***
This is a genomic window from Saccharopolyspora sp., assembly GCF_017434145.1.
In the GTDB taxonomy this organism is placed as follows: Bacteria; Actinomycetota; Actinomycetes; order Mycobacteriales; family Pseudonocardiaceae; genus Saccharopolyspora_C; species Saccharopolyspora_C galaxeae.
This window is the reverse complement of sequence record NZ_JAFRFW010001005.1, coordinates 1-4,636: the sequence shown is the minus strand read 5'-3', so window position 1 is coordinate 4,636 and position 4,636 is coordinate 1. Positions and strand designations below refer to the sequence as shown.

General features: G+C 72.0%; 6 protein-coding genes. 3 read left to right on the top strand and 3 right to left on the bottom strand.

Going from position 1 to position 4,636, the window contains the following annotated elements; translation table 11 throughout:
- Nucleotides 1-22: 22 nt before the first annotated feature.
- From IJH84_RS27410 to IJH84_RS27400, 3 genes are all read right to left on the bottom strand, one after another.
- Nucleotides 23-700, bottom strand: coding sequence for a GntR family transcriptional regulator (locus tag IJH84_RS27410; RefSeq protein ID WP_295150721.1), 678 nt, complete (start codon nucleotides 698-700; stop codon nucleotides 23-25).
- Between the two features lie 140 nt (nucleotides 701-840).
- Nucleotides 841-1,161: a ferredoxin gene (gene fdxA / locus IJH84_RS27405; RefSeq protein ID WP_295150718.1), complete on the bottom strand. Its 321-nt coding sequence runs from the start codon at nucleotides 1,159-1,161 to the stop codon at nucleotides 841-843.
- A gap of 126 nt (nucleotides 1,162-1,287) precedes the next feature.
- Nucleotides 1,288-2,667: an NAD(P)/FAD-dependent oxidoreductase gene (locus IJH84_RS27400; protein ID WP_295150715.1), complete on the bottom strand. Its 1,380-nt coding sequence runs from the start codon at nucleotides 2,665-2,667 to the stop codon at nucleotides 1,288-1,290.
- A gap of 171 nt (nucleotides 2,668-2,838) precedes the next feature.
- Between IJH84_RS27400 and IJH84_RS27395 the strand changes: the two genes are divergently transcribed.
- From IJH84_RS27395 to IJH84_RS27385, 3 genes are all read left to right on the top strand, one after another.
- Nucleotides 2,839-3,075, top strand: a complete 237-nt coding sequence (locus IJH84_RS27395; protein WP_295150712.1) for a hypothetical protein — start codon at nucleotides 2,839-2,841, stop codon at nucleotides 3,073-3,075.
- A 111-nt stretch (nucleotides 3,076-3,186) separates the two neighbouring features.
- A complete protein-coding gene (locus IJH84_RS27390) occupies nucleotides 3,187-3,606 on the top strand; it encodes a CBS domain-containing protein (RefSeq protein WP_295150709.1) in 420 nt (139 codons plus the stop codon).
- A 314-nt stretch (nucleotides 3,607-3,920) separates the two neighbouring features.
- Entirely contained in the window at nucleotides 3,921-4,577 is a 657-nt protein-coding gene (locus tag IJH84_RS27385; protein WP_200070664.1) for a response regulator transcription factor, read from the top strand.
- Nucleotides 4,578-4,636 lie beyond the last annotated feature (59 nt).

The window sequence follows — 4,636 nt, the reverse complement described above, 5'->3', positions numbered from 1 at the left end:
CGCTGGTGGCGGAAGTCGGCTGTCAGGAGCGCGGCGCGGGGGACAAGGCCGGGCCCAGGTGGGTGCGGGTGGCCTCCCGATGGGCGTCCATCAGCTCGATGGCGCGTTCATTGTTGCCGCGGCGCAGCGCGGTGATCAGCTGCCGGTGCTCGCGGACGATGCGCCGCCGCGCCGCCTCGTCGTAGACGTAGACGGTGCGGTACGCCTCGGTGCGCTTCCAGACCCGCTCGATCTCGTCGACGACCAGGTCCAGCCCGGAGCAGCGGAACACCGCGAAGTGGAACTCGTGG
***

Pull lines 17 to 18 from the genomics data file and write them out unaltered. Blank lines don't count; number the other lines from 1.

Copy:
- A 111-nt stretch (nucleotides 3,076-3,186) separates the two neighbouring features.
- A complete protein-coding gene (locus IJH84_RS27390) occupies nucleotides 3,187-3,606 on the top strand; it encodes a CBS domain-containing protein (RefSeq protein WP_295150709.1) in 420 nt (139 codons plus the stop codon).